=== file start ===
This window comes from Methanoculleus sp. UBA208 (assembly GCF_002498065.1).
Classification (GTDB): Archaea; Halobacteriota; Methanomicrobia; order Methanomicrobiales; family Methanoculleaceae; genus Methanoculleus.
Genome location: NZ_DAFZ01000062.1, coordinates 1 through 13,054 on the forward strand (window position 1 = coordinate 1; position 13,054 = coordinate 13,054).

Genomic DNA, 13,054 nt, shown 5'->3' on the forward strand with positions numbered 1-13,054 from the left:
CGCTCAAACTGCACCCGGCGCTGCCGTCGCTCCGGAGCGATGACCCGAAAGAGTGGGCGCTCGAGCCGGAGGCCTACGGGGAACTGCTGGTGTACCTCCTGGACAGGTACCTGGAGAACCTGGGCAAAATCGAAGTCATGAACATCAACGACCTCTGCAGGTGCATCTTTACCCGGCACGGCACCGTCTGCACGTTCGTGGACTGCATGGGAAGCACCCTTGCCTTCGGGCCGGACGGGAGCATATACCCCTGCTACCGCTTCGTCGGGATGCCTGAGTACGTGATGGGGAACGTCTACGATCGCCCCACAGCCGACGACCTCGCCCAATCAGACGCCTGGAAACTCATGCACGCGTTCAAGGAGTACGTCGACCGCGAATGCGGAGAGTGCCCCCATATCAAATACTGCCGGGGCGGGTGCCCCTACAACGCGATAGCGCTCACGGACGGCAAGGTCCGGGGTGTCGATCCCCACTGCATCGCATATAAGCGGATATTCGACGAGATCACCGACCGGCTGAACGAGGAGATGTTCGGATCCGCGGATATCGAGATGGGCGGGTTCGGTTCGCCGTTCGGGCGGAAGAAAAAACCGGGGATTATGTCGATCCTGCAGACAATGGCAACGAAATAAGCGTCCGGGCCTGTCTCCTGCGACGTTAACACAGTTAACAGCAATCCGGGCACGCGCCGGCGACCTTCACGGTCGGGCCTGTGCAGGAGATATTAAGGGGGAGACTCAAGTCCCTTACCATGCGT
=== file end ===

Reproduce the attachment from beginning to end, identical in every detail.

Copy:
This window comes from Methanoculleus sp. UBA208 (assembly GCF_002498065.1).
Classification (GTDB): Archaea; Halobacteriota; Methanomicrobia; order Methanomicrobiales; family Methanoculleaceae; genus Methanoculleus.
Genome location: NZ_DAFZ01000062.1, coordinates 1 through 13,054 on the forward strand (window position 1 = coordinate 1; position 13,054 = coordinate 13,054).

Genomic DNA, 13,054 nt, shown 5'->3' on the forward strand with positions numbered 1-13,054 from the left:
CGCTCAAACTGCACCCGGCGCTGCCGTCGCTCCGGAGCGATGACCCGAAAGAGTGGGCGCTCGAGCCGGAGGCCTACGGGGAACTGCTGGTGTACCTCCTGGACAGGTACCTGGAGAACCTGGGCAAAATCGAAGTCATGAACATCAACGACCTCTGCAGGTGCATCTTTACCCGGCACGGCACCGTCTGCACGTTCGTGGACTGCATGGGAAGCACCCTTGCCTTCGGGCCGGACGGGAGCATATACCCCTGCTACCGCTTCGTCGGGATGCCTGAGTACGTGATGGGGAACGTCTACGATCGCCCCACAGCCGACGACCTCGCCCAATCAGACGCCTGGAAACTCATGCACGCGTTCAAGGAGTACGTCGACCGCGAATGCGGAGAGTGCCCCCATATCAAATACTGCCGGGGCGGGTGCCCCTACAACGCGATAGCGCTCACGGACGGCAAGGTCCGGGGTGTCGATCCCCACTGCATCGCATATAAGCGGATATTCGACGAGATCACCGACCGGCTGAACGAGGAGATGTTCGGATCCGCGGATATCGAGATGGGCGGGTTCGGTTCGCCGTTCGGGCGGAAGAAAAAACCGGGGATTATGTCGATCCTGCAGACAATGGCAACGAAATAAGCGTCCGGGCCTGTCTCCTGCGACGTTAACACAGTTAACAGCAATCCGGGCACGCGCCGGCGACCTTCACGGTCGGGCCTGTGCAGGAGATATTAAGGGGGAGACTCAAGTCCCTTACCATGCGT